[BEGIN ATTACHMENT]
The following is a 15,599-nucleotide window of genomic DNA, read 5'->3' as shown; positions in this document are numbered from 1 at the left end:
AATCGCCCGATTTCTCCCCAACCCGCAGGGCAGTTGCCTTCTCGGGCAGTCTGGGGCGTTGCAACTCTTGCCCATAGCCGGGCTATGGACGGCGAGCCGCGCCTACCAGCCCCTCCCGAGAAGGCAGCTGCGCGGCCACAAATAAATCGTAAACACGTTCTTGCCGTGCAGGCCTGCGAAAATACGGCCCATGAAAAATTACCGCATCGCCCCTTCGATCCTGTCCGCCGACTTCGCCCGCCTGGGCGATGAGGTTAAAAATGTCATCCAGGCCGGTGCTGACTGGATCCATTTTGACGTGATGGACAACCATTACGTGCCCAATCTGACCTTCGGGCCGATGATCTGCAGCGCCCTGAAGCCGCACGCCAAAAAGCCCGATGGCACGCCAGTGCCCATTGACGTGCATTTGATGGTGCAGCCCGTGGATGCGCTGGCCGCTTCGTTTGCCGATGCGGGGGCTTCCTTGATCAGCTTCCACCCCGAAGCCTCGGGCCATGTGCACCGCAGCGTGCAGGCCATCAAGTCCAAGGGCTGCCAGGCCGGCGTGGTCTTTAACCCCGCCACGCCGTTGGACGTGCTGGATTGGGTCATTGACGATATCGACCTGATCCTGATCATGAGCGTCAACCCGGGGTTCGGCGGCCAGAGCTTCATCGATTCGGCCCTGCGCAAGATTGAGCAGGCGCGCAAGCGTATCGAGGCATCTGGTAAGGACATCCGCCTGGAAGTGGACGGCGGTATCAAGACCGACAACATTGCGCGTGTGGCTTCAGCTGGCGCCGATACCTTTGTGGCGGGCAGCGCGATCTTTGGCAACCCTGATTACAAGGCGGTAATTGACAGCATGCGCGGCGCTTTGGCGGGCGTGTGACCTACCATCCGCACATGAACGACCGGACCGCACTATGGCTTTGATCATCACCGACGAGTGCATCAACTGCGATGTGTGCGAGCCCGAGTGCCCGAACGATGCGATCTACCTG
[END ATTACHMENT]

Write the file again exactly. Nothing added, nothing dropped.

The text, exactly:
The following is a 15,599-nucleotide window of genomic DNA, read 5'->3' as shown; positions in this document are numbered from 1 at the left end:
AATCGCCCGATTTCTCCCCAACCCGCAGGGCAGTTGCCTTCTCGGGCAGTCTGGGGCGTTGCAACTCTTGCCCATAGCCGGGCTATGGACGGCGAGCCGCGCCTACCAGCCCCTCCCGAGAAGGCAGCTGCGCGGCCACAAATAAATCGTAAACACGTTCTTGCCGTGCAGGCCTGCGAAAATACGGCCCATGAAAAATTACCGCATCGCCCCTTCGATCCTGTCCGCCGACTTCGCCCGCCTGGGCGATGAGGTTAAAAATGTCATCCAGGCCGGTGCTGACTGGATCCATTTTGACGTGATGGACAACCATTACGTGCCCAATCTGACCTTCGGGCCGATGATCTGCAGCGCCCTGAAGCCGCACGCCAAAAAGCCCGATGGCACGCCAGTGCCCATTGACGTGCATTTGATGGTGCAGCCCGTGGATGCGCTGGCCGCTTCGTTTGCCGATGCGGGGGCTTCCTTGATCAGCTTCCACCCCGAAGCCTCGGGCCATGTGCACCGCAGCGTGCAGGCCATCAAGTCCAAGGGCTGCCAGGCCGGCGTGGTCTTTAACCCCGCCACGCCGTTGGACGTGCTGGATTGGGTCATTGACGATATCGACCTGATCCTGATCATGAGCGTCAACCCGGGGTTCGGCGGCCAGAGCTTCATCGATTCGGCCCTGCGCAAGATTGAGCAGGCGCGCAAGCGTATCGAGGCATCTGGTAAGGACATCCGCCTGGAAGTGGACGGCGGTATCAAGACCGACAACATTGCGCGTGTGGCTTCAGCTGGCGCCGATACCTTTGTGGCGGGCAGCGCGATCTTTGGCAACCCTGATTACAAGGCGGTAATTGACAGCATGCGCGGCGCTTTGGCGGGCGTGTGACCTACCATCCGCACATGAACGACCGGACCGCACTATGGCTTTGATCATCACCGACGAGTGCATCAACTGCGATGTGTGCGAGCCCGAGTGCCCGAACGATGCGATCTACCTG